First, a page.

It seems we never learn. Once again we watch in helplessness as hundreds of thousands of Rohingya are forced to flee their homeland due to the severe and outrageous persecution they are facing. Persecution they have had to face for generations as stateless within their own land. Now intensified as ethnic cleansing becomes ever more violent. Out of such gaze, similar events continue to the Darfurian peoples in Sudan. And elsewhere violence is perpetrated against people because of their ethnicity, religion, sexuality, gender or age amongst other reasons. It doesn’t have to be violent, it can be the denial of rights as a human being to education and health and justice.
If you heard the German politician yesterday morning talking about forcing people to leave Germany because they should not be there due to their faith you may have felt, like me, a shudder of “and this is how it ramps up!”
And yet, and yet…. so many good people choose the other route. Acts of love and generosity are poured out. There are Bangladeshis welcoming their new arrivals and ensuring they have food and help. So often, whenever there are attempts to march in the name of hate, their voices are silenced by anti-racists.
I experienced that side again, as I have so often, by the warmth of the welcome of World Cafe here in Gloucester . On Saturday evening a group of people enjoyed each others company, ate very good food produced by some of our Syrian friends and raised money through purchasing works of art donated by generous artists. In one evening £1000 was raised towards the work to support women supported by GARAS.
This kind of generosity has been experienced by GARAS from individuals and groups across the County. People raise money and volunteer their time in so many different ways. The power of love is stronger than hate. It can be difficult to speak out and contradict unpleasant voices. But when we remember that actually we are not alone then it is easier to speak a word of compassion, to put a hand out to the stranger, to argue against prejudice and do it all while staying calm and focused.
Yes, I know I am posting this on day three, but it was a very late night last night!
The day, for GARAS, started with preparing for an Audit. This was requested by OISC, the Office of Immigration Services Commission, the body that allows us to practice at Level One in Asylum and in Immigration Law. It was 15 years since we had last been visited by them, so, despite regular inspections by other bodies, we weren’t really sure what the process would be. I am delighted to say it went very well.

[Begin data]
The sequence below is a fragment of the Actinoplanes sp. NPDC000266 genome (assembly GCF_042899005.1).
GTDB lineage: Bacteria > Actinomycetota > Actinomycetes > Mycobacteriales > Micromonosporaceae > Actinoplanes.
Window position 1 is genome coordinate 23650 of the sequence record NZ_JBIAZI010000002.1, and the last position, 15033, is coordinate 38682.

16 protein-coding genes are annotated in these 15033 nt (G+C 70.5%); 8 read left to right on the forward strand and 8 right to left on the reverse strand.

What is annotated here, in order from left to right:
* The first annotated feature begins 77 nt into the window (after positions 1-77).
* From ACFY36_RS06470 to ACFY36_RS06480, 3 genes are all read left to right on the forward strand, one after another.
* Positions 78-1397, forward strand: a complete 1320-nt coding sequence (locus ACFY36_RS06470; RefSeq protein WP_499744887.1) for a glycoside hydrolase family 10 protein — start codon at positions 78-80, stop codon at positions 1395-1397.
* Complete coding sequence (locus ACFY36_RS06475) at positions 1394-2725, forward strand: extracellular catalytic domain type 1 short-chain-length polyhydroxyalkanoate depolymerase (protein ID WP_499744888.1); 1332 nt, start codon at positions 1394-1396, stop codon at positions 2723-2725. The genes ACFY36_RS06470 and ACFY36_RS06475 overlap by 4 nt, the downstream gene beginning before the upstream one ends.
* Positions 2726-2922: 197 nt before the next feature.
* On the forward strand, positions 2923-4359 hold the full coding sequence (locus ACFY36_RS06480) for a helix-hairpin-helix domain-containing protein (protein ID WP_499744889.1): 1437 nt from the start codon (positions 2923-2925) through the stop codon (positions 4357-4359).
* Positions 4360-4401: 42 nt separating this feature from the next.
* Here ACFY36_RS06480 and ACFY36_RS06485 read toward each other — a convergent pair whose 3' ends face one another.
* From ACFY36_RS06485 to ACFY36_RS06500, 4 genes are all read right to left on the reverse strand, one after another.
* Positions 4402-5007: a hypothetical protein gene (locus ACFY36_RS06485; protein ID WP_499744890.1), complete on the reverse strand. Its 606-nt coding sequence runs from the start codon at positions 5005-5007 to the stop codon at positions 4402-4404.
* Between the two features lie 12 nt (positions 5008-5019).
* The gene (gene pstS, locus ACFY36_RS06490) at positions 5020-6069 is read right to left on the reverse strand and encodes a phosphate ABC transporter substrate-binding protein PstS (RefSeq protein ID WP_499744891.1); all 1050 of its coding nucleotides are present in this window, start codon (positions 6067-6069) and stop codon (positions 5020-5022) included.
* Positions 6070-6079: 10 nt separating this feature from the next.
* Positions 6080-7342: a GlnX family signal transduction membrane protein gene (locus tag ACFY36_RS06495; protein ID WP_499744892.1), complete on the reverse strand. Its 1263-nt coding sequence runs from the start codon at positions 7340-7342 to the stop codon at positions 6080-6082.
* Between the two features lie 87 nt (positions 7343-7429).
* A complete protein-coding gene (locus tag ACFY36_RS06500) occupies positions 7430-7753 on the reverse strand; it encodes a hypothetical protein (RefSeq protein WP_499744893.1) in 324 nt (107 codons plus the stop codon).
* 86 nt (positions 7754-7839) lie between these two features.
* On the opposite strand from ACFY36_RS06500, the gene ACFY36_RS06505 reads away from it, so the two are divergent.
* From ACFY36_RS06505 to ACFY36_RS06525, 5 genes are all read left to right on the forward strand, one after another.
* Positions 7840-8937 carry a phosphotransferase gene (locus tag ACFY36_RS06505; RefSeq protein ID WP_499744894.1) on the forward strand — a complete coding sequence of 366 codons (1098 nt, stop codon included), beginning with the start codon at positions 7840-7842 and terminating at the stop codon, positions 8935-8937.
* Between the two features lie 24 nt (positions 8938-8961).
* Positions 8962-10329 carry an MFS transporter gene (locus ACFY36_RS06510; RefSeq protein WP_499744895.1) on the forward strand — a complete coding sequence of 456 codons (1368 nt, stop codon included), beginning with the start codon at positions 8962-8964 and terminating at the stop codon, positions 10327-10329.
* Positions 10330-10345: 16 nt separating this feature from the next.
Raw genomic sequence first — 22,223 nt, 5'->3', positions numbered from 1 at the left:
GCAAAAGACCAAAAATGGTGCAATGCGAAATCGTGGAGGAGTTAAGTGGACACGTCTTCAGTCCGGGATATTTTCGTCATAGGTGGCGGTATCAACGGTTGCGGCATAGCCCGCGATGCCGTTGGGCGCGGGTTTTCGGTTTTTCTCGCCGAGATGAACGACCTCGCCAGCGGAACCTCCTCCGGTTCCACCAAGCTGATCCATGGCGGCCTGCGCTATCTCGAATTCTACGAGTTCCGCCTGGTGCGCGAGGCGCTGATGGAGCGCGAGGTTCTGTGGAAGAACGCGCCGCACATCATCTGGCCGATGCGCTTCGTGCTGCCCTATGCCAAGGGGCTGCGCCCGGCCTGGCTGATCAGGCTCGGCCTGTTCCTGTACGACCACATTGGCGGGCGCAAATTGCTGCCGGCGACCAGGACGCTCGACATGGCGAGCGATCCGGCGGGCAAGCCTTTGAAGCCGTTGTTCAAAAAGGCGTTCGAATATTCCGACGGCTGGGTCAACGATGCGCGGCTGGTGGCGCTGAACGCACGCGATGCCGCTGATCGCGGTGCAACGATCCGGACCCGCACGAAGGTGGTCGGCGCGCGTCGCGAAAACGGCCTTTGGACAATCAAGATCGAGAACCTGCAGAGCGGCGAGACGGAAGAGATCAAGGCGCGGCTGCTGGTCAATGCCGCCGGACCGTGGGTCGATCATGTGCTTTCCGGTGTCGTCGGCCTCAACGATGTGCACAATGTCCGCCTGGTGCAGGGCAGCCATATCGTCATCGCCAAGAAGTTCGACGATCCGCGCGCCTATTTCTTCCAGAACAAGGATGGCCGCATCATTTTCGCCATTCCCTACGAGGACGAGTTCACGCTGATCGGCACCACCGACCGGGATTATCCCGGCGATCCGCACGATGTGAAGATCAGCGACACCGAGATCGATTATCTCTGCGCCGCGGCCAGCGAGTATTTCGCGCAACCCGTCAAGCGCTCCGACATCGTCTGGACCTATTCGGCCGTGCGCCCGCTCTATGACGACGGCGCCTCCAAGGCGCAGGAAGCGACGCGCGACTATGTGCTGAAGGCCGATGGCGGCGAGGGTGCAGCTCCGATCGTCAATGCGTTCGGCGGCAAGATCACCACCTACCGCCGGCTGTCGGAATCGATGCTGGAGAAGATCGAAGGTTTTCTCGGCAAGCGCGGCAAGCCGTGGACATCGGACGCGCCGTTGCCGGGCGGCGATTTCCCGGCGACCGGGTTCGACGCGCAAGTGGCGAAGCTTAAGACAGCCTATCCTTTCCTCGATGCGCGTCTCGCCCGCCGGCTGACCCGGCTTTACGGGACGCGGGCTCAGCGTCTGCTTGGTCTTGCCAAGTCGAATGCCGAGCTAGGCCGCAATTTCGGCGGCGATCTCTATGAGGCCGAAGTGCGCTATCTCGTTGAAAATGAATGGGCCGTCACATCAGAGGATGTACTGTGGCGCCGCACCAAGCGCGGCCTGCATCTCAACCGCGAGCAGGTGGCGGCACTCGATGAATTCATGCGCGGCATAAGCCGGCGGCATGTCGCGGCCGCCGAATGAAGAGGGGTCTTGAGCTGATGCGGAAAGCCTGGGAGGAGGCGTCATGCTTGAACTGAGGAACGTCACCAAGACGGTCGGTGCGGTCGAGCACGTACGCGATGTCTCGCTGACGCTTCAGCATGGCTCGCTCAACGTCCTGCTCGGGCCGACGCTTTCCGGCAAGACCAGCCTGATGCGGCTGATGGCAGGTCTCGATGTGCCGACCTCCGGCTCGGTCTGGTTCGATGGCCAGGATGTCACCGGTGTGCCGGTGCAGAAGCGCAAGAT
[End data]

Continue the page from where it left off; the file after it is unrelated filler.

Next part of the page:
During his visit I went over to see the lovely people at St James Church, Tredworth. This is sort of our parish church and have been firm and reliable supporters since we began. On World Refugee Day, it was a delight to talk together and to answer their questions.
The day ended at Gloucester Guildhall, at the Black Men on the Couch event. This event, supported by UKCP, which has been promoting talking therapy for a number of years now, took a different twist last night as both of the "clients" in the the chair were refugees. Their stories were so very different. The one story of the long and challenging existence of someone managing to thrive despite years and years in Dadaab Refugee Camp and the other, the short, shocking story of being accidentally caught up in the terrible violence as civil war broke out in Libya.
On World Refugee Day it was vital to hear again such experiences and remember how these have long, long impacts, even when life may return to "normality", the truth is it is never the same again.
I had a lovely start to the week visiting a primary school in the heart of Gloucestershire. We had a great morning thinking about the challenges of having to leave suddenly and what would you take. The children were remarkable, I had great answers to my questions. Although I am not quite sure we have anyone coming as asylum seekers from Mars quite yet! The answer to why would you need your passport, from a five year old? "So they know who you are!" So cool.
Back in the office and it’s the reality our clients face every time they go to sign. It is a requirement to sign with Immigration as stated on your IS96, for some it’s every fortnight, others once a month and for some lucky people, less frequently. But every time there is the fear that today maybe the day they pick you up. Then, what happens next? Where will you be taken to? How can you get a solicitor? Who will help?